At midnight on 5 January 2021, England entered its third national lockdown in its fight against Covid-19. As was the case during the first lockdown in March last year, people must stay at home except in certain circumstances, such as to shop for basic necessities, to go work (if you cannot reasonably do so from home) and to seek medical assistance. So what does the latest lockdown mean for sport? And what will the long-term impact be?
Which sports have continued?
The current government guidance states that “elite sportspeople” or “those on an official elite sports pathway” can continue to compete and train. Unlike the first lockdown in March last year, this means that the English Football League (“EFL”) is continuing, as are professional rugby tournaments such as the upcoming Six Nations.
Organised outdoor sport for disabled people is also allowed to continue.
Which sports have stopped?
All other non-elite organised sport cannot currently take place. People can only train with members of their own household or with one person from another household. This means that all organised grassroots sport has stopped.
What will the short-term impact be?
The short-term impact of the latest lockdown on non-elite athletes is clear: it will be harder for them to train. This is particularly the case for athletes who participate in team sports, such as rugby, football and netball. Whilst motivated athletes may be able to maintain their fitness levels with other forms of solo exercise, such as going for a run or a bike ride, a lot is gained (both physically and mentally) from team training sessions. Younger athletes are also likely to be disproportionately affected as it is more difficult for them to train on their own in the dark, winter months.
Shireen Higgins, middle-distance running coach at Windsor, Slough, Eton and Hounslow Athletics Club, has noticed that the latest lockdown is also having an impact on the mental health of grassroots athletes. Shireen commented that “the impact of sport on people’s mental health is often unseen by the wider community. Unfortunately, with this latest lockdown, I have noticed that some young athletes are afraid to leave their homes because of the virus, because of the judgment they may receive from other members of the public or because they’ve lost motivation as many of the races they were training for have been cancelled. At the same time, they are worried about not being fit enough to compete when races resume. It’s a really difficult time for them”.
The lockdowns have had an impact on grassroots clubs too. With their facilities forced to close, clubs may not be able to charge membership fees or subscription costs. Even if clubs do decide to charge these fees, athletes may refuse to pay on the basis that they aren’t currently receiving anything in return – they can’t access the facilities, train with others or compete. Further, whilst technology may enable some coaches to continue providing advice to their athletes, coaches at grassroots level are usually volunteers who don’t charge for their time (and so this is not a source of revenue clubs can rely on). While their income streams have taken a significant hit, grassroots clubs are still incurring expenses such as ground rent, water and electricity and these bills are becoming increasingly difficult to pay. Sadly, some grassroots clubs are already feeling the effects of the lockdowns, with an estimated 10 per cent of grassroots football clubs having already folded.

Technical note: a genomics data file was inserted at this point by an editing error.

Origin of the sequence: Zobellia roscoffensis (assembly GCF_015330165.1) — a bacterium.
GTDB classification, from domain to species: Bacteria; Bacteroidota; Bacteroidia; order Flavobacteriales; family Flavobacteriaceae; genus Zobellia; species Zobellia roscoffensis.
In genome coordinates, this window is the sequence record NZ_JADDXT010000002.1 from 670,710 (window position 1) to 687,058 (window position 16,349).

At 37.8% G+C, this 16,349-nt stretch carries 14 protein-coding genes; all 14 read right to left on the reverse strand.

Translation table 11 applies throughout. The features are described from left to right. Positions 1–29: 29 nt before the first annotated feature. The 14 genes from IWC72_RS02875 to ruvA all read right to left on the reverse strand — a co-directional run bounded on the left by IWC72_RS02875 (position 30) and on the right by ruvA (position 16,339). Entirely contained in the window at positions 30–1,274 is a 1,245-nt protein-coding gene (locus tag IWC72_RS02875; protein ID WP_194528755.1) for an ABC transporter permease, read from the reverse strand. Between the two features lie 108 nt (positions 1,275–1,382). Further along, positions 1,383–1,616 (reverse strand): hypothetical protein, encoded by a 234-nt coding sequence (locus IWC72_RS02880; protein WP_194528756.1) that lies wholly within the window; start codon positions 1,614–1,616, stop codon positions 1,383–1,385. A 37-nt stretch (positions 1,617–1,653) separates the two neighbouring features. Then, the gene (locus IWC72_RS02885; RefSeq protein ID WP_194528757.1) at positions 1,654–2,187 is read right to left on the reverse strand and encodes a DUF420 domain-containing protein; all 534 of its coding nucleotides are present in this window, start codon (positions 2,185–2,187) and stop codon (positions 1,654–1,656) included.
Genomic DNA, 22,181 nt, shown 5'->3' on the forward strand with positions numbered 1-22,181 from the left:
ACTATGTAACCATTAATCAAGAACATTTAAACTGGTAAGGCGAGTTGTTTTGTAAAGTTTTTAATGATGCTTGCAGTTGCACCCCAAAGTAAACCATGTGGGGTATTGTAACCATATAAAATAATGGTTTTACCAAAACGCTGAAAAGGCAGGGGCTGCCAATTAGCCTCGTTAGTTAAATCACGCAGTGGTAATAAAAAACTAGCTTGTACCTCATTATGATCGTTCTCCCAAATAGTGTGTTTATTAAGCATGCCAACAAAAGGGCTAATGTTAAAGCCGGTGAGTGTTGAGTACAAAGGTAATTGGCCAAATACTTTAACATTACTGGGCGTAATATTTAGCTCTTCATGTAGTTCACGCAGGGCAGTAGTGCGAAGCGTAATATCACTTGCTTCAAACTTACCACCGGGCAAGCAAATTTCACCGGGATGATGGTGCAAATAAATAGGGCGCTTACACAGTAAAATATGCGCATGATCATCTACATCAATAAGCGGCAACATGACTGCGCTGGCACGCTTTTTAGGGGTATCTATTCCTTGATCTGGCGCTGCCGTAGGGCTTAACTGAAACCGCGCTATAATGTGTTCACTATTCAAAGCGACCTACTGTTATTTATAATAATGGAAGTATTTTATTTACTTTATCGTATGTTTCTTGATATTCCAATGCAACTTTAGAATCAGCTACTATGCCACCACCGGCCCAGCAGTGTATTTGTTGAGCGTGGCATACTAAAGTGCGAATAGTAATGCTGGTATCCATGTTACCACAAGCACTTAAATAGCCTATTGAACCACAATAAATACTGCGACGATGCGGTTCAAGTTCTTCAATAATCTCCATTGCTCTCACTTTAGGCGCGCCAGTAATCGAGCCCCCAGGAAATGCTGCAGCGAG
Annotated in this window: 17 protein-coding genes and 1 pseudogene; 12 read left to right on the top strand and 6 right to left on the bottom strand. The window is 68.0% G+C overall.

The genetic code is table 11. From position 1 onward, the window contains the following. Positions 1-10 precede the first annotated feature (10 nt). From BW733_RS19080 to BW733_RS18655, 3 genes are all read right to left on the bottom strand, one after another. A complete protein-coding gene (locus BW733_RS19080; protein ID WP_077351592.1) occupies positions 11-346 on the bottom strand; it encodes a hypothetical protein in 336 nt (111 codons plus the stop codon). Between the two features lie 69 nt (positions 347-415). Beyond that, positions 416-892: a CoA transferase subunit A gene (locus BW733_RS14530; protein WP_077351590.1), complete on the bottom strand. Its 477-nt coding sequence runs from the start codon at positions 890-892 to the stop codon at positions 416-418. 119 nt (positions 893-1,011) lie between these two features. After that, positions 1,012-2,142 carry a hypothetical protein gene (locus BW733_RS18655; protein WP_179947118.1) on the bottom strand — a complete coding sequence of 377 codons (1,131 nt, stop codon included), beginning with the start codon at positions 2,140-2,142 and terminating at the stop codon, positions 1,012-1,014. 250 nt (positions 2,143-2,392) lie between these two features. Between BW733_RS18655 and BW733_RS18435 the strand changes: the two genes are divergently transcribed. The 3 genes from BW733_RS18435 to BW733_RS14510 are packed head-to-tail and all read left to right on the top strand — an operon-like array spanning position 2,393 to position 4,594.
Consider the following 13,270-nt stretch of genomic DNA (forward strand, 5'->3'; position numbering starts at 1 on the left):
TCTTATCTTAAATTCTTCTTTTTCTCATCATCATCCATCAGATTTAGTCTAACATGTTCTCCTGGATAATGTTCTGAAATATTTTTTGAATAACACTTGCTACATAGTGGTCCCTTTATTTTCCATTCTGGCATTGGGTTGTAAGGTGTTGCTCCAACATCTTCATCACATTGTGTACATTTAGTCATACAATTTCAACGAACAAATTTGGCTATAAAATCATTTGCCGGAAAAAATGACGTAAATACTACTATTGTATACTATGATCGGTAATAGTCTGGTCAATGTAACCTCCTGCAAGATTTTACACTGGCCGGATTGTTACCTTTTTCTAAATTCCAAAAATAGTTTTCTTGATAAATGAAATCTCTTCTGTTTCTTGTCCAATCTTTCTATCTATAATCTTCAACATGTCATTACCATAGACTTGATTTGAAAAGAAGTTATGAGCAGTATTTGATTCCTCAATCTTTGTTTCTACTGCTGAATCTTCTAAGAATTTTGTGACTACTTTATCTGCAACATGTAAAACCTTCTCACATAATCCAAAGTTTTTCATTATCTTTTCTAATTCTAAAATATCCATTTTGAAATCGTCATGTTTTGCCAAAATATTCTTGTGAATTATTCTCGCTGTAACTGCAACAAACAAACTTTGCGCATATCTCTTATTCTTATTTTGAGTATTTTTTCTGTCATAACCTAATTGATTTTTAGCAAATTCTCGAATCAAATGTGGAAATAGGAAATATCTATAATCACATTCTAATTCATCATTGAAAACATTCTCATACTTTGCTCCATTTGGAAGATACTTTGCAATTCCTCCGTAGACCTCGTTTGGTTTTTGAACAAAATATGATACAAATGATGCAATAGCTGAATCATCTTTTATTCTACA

What will the long-term impact be?
Unfortunately, more grassroots sport clubs might be victims of this latest lockdown. According to Utilita’s recent State of Play Report, almost half of all parents fear for the future of their grassroots football clubs as a direct result of Covid-19. These fears are likely to be replicated across other grassroots sports too.
For the clubs that are able to weather the storm, they are likely to see a drop in athletes returning to the club post-pandemic. For example, in football, more than three in ten players do not intend to return to their grassroots club. Statistics such as this have led to concern from some in the sports sector that Covid-19 could lead to a lost generation of talented athletes. Further, with fewer people engaged in sport and more people working sedentarily at home, we could see a rise in weight-related health conditions after the pandemic.
However, it isn’t all doom and gloom. There have been (and will continue to be) many positive stories as a result of the pandemic. Volunteer coaches have worked tirelessly to keep their athletes motivated, influencers (such as Joe Wicks “The Body Coach” and our ambassadors, Hannah Cockcroft, Nathalie McGroin and Alfie Hewitt) have kept the nation fit with free online exercise classes and many people have taken up new sporting hobbies. After such a long time confined (largely) to our homes, we might see more people joining grassroots sports clubs post-pandemic.
To assist with the safe return of sport, Sport England have also opened a £16.5m Return to Play Fund. Organisations such as sports clubs, governing bodies and leisure operators can apply for funding awards ranging from £300 to £50,000. The grants could assist with a club’s running costs, volunteer training or even new ways of delivering sport to existing participants in a Covid-secure way. For example, last summer the RFU created a new form of non-contact rugby called “Ready 4 Rugby” which allowed clubs to open, run sessions and charge subs whilst following the government’s guidelines on non-contact sport. This sort of adaption could be eligible for funding from Sport England.
To find out more about the impact of Covid-19 on the sports sector, please read our report "Coronavirus: The Sports Perspective". If you or your organisation have any questions, please visit our website here, our get in touch with Hannah Clipston, Tom Barnard or Naomi Findlay.